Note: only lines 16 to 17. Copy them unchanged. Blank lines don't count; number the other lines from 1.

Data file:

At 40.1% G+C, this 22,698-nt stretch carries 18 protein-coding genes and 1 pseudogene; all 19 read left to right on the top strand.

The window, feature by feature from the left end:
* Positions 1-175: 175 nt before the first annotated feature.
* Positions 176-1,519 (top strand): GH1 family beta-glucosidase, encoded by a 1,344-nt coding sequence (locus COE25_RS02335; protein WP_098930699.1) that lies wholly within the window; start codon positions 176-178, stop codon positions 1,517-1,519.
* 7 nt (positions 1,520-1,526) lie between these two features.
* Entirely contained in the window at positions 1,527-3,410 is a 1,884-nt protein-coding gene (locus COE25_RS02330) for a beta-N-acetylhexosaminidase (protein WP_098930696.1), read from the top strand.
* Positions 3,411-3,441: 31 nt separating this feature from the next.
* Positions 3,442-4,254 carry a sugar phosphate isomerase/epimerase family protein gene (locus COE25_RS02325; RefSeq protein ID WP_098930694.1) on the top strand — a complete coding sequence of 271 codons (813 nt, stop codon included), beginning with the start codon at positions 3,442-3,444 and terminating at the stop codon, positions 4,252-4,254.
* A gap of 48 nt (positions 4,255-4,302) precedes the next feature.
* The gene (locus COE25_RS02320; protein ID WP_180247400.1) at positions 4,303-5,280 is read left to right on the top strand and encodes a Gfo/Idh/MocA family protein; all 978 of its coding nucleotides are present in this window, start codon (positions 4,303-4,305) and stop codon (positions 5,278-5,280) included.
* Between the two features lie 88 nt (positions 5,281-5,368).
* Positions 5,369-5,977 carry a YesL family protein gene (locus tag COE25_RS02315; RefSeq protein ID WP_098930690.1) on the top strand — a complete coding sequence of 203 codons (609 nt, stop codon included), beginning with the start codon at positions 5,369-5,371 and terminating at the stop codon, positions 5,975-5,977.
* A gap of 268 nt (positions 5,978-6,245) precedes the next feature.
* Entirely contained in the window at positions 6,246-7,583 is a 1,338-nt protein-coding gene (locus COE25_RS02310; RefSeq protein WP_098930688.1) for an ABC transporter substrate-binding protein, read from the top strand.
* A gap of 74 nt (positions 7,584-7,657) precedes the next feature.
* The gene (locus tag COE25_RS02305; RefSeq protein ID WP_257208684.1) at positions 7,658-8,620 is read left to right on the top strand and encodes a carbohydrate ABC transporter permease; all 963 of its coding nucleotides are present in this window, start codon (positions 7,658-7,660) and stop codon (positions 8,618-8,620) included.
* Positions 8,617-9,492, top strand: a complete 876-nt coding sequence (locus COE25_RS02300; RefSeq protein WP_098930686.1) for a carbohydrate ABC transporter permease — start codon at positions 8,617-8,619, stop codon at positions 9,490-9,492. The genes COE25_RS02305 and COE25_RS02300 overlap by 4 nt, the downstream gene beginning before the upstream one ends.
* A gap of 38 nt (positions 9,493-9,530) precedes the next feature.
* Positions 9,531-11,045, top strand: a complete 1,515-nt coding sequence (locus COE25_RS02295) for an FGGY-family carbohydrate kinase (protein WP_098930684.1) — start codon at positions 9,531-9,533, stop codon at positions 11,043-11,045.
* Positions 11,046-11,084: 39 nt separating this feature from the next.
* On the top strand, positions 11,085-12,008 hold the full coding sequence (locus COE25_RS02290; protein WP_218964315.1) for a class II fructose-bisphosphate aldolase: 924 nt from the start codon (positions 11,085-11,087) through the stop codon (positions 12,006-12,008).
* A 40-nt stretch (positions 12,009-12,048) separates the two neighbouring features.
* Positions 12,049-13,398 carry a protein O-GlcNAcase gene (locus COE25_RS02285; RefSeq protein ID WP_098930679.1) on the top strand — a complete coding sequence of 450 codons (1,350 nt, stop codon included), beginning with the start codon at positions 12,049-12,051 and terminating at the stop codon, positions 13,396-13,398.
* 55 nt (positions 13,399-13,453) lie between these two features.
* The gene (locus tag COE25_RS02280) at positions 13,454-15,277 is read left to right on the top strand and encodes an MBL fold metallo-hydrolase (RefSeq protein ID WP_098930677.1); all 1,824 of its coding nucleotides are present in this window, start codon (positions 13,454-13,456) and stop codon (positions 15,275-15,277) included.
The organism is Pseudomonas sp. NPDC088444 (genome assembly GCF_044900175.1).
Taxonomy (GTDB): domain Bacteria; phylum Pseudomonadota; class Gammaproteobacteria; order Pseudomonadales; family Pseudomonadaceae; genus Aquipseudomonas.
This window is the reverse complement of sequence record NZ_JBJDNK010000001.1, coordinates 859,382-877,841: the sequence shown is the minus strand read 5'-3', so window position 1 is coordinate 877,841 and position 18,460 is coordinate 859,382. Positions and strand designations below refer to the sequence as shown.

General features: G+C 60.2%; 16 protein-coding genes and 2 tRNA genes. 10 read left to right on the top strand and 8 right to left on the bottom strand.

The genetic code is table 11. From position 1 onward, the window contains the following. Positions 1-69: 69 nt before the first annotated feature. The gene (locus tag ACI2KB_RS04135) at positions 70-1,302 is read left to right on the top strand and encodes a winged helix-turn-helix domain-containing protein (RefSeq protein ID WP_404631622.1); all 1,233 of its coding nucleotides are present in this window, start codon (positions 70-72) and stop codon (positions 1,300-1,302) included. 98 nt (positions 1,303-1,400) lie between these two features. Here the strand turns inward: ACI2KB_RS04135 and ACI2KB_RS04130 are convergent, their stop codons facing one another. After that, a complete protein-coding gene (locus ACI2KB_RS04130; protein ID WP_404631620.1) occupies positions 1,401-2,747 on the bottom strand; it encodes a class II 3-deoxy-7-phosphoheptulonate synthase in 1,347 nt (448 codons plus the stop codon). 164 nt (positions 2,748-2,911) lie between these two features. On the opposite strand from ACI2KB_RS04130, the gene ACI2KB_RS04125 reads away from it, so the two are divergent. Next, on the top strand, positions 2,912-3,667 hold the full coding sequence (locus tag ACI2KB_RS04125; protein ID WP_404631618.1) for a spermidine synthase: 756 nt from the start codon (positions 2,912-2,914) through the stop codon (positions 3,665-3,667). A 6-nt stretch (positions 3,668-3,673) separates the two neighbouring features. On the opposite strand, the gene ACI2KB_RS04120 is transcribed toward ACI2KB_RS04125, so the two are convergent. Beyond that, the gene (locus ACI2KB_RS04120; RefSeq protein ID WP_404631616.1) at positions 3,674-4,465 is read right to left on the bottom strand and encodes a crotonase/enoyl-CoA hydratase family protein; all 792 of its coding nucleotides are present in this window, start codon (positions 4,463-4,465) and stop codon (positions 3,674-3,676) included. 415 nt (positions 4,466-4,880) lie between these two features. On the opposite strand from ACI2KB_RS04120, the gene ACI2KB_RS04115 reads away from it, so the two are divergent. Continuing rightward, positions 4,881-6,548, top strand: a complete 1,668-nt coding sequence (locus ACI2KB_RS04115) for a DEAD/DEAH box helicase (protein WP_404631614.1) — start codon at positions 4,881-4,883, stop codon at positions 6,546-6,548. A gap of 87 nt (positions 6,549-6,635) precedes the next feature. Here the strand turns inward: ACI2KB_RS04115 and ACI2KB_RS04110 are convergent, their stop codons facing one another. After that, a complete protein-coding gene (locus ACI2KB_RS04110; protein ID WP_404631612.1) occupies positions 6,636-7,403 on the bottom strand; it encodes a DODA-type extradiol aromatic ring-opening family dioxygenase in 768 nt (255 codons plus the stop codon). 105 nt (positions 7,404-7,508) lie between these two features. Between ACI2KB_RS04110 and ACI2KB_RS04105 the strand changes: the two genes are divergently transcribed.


* The gene (locus tag COE25_RS02305; RefSeq protein ID WP_257208684.1) at positions 7,658-8,620 is read left to right on the top strand and encodes a carbohydrate ABC transporter permease; all 963 of its coding nucleotides are present in this window, start codon (positions 7,658-7,660) and stop codon (positions 8,618-8,620) included.
* Positions 8,617-9,492, top strand: a complete 876-nt coding sequence (locus COE25_RS02300; RefSeq protein WP_098930686.1) for a carbohydrate ABC transporter permease — start codon at positions 8,617-8,619, stop codon at positions 9,490-9,492. The genes COE25_RS02305 and COE25_RS02300 overlap by 4 nt, the downstream gene beginning before the upstream one ends.